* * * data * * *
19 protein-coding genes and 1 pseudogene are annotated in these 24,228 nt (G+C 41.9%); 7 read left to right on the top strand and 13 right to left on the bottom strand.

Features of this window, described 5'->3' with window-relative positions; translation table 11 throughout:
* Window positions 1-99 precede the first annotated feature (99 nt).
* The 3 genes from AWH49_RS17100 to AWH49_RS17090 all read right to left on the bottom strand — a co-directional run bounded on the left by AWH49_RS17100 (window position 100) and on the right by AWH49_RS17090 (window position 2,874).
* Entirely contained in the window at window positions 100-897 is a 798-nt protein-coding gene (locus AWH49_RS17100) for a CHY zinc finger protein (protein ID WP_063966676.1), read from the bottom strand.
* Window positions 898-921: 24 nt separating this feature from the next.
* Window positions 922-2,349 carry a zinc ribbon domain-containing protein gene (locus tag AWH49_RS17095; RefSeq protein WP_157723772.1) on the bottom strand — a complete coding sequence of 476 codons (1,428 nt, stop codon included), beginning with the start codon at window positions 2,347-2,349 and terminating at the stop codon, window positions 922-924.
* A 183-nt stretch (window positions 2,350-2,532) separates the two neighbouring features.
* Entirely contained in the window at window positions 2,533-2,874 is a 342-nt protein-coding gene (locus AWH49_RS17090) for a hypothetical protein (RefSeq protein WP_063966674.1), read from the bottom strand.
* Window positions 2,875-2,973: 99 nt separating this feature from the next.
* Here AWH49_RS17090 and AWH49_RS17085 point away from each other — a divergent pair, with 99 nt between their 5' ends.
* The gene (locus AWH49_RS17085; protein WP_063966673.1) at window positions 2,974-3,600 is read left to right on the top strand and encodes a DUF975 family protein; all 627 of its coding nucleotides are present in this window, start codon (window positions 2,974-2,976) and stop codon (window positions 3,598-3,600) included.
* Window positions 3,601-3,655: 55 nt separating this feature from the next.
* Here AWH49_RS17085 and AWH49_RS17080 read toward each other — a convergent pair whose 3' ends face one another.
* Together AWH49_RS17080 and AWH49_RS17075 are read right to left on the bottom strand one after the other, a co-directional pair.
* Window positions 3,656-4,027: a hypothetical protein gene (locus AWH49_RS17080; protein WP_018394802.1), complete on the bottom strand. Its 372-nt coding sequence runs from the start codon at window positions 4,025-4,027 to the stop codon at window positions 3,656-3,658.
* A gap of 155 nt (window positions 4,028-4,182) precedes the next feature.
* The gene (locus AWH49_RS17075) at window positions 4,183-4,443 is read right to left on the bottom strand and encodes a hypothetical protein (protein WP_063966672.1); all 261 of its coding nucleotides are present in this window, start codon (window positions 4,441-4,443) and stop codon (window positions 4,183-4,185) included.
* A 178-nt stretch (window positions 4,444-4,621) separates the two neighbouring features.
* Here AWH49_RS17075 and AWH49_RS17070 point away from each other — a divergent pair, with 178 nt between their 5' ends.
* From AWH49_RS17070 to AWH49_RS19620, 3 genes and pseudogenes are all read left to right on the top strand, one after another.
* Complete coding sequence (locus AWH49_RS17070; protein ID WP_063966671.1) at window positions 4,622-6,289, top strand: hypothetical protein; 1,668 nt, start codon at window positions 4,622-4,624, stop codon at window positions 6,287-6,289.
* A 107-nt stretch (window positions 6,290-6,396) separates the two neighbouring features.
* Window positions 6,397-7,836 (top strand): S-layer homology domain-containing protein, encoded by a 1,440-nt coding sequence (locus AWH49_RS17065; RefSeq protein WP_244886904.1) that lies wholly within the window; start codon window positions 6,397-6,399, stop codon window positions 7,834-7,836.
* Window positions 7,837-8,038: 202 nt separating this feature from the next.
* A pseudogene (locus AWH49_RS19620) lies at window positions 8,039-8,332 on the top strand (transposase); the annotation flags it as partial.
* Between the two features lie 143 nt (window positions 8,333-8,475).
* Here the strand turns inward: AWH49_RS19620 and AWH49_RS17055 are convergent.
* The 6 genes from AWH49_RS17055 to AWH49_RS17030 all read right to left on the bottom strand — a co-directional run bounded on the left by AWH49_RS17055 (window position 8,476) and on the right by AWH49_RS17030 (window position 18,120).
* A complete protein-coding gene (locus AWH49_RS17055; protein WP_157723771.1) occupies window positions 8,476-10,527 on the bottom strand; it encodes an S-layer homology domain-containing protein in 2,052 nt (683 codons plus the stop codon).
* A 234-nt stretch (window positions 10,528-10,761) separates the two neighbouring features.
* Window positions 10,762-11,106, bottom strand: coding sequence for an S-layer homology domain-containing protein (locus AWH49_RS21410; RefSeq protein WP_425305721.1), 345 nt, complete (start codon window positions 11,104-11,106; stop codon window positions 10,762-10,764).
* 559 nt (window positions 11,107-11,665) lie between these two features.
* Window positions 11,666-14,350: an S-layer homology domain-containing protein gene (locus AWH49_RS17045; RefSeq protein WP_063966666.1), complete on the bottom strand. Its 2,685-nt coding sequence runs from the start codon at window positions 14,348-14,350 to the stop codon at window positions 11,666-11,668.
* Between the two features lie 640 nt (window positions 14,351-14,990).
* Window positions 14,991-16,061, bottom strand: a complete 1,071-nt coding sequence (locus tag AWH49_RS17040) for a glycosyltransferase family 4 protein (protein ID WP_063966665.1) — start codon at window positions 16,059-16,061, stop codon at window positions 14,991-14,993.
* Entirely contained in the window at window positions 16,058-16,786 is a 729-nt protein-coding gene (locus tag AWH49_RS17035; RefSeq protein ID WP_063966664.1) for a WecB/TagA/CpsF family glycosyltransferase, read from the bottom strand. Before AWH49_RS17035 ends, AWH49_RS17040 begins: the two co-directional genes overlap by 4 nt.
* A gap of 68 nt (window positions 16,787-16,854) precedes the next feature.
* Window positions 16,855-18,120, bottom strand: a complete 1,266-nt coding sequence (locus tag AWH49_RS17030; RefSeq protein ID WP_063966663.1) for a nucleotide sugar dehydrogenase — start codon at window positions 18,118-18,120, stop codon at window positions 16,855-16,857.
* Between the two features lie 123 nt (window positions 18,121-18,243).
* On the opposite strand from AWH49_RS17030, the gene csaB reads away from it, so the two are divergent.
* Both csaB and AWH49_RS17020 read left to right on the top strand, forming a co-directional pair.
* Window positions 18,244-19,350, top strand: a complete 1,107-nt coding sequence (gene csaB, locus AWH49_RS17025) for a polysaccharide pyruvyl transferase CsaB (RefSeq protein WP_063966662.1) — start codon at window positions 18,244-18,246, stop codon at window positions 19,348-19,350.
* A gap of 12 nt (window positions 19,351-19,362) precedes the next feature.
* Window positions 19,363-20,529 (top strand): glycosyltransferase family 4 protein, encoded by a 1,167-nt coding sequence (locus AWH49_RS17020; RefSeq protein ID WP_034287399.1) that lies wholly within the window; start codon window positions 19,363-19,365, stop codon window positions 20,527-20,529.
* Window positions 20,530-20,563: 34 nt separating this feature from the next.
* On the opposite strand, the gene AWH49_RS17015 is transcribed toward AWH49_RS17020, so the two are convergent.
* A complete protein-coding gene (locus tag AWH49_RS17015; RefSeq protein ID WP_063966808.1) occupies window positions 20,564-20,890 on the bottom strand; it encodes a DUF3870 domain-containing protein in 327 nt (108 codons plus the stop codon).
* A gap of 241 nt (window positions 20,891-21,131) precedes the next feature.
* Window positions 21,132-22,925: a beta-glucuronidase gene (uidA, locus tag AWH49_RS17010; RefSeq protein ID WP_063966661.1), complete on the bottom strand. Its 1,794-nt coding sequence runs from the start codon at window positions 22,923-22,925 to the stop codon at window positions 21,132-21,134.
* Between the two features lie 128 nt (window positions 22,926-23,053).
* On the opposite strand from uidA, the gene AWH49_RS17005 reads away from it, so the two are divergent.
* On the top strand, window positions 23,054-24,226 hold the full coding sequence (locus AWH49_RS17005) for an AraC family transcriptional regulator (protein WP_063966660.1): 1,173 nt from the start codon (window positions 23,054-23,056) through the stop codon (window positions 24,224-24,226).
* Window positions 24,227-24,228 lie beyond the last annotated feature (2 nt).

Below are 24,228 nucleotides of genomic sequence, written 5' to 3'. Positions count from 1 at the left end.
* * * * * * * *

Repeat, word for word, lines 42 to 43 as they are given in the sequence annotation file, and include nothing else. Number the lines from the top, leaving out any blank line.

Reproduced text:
* Both csaB and AWH49_RS17020 read left to right on the top strand, forming a co-directional pair.
* Window positions 18,244-19,350, top strand: a complete 1,107-nt coding sequence (gene csaB, locus AWH49_RS17025) for a polysaccharide pyruvyl transferase CsaB (RefSeq protein WP_063966662.1) — start codon at window positions 18,244-18,246, stop codon at window positions 19,348-19,350.